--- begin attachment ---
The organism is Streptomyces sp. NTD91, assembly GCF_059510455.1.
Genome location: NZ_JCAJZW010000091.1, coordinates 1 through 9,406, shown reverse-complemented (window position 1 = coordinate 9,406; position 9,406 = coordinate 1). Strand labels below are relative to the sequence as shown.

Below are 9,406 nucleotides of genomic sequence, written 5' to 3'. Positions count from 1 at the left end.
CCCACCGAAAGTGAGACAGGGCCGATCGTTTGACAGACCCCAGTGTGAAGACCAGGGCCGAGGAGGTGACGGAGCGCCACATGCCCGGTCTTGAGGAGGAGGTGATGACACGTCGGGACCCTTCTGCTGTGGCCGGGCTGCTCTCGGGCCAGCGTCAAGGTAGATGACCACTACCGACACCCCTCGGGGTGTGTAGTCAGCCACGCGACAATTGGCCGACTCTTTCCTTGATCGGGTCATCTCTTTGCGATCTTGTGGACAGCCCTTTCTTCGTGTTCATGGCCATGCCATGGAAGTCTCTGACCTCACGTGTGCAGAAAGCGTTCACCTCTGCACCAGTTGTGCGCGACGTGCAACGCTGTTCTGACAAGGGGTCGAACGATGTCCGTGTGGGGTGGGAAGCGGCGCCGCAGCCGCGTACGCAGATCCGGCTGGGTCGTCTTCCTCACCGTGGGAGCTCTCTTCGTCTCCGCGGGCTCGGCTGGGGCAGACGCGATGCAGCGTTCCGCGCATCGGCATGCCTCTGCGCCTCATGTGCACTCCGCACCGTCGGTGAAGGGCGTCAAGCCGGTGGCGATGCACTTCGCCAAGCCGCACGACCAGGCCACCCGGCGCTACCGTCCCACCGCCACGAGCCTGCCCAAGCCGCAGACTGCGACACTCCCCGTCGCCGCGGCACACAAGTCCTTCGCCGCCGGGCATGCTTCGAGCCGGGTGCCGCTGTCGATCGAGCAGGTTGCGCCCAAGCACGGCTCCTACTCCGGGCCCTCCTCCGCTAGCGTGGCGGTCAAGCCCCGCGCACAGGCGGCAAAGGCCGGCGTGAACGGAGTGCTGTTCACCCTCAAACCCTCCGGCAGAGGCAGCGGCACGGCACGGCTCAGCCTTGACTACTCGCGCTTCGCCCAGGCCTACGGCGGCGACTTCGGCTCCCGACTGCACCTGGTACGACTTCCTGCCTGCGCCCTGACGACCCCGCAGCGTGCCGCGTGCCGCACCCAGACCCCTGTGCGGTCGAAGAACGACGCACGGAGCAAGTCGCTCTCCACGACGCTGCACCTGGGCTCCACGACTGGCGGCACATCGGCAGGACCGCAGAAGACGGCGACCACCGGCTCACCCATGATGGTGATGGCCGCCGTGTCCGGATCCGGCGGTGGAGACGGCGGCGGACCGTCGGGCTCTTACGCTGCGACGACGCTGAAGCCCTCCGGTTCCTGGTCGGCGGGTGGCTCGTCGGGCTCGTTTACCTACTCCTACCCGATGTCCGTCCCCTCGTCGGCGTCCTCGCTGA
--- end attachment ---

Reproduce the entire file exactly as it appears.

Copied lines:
The organism is Streptomyces sp. NTD91, assembly GCF_059510455.1.
Genome location: NZ_JCAJZW010000091.1, coordinates 1 through 9,406, shown reverse-complemented (window position 1 = coordinate 9,406; position 9,406 = coordinate 1). Strand labels below are relative to the sequence as shown.

Below are 9,406 nucleotides of genomic sequence, written 5' to 3'. Positions count from 1 at the left end.
CCCACCGAAAGTGAGACAGGGCCGATCGTTTGACAGACCCCAGTGTGAAGACCAGGGCCGAGGAGGTGACGGAGCGCCACATGCCCGGTCTTGAGGAGGAGGTGATGACACGTCGGGACCCTTCTGCTGTGGCCGGGCTGCTCTCGGGCCAGCGTCAAGGTAGATGACCACTACCGACACCCCTCGGGGTGTGTAGTCAGCCACGCGACAATTGGCCGACTCTTTCCTTGATCGGGTCATCTCTTTGCGATCTTGTGGACAGCCCTTTCTTCGTGTTCATGGCCATGCCATGGAAGTCTCTGACCTCACGTGTGCAGAAAGCGTTCACCTCTGCACCAGTTGTGCGCGACGTGCAACGCTGTTCTGACAAGGGGTCGAACGATGTCCGTGTGGGGTGGGAAGCGGCGCCGCAGCCGCGTACGCAGATCCGGCTGGGTCGTCTTCCTCACCGTGGGAGCTCTCTTCGTCTCCGCGGGCTCGGCTGGGGCAGACGCGATGCAGCGTTCCGCGCATCGGCATGCCTCTGCGCCTCATGTGCACTCCGCACCGTCGGTGAAGGGCGTCAAGCCGGTGGCGATGCACTTCGCCAAGCCGCACGACCAGGCCACCCGGCGCTACCGTCCCACCGCCACGAGCCTGCCCAAGCCGCAGACTGCGACACTCCCCGTCGCCGCGGCACACAAGTCCTTCGCCGCCGGGCATGCTTCGAGCCGGGTGCCGCTGTCGATCGAGCAGGTTGCGCCCAAGCACGGCTCCTACTCCGGGCCCTCCTCCGCTAGCGTGGCGGTCAAGCCCCGCGCACAGGCGGCAAAGGCCGGCGTGAACGGAGTGCTGTTCACCCTCAAACCCTCCGGCAGAGGCAGCGGCACGGCACGGCTCAGCCTTGACTACTCGCGCTTCGCCCAGGCCTACGGCGGCGACTTCGGCTCCCGACTGCACCTGGTACGACTTCCTGCCTGCGCCCTGACGACCCCGCAGCGTGCCGCGTGCCGCACCCAGACCCCTGTGCGGTCGAAGAACGACGCACGGAGCAAGTCGCTCTCCACGACGCTGCACCTGGGCTCCACGACTGGCGGCACATCGGCAGGACCGCAGAAGACGGCGACCACCGGCTCACCCATGATGGTGATGGCCGCCGTGTCCGGATCCGGCGGTGGAGACGGCGGCGGACCGTCGGGCTCTTACGCTGCGACGACGCTGAAGCCCTCCGGTTCCTGGTCGGCGGGTGGCTCGTCGGGCTCGTTTACCTACTCCTACCCGATGTCCGTCCCCTCGTCGGCGTCCTCGCTGA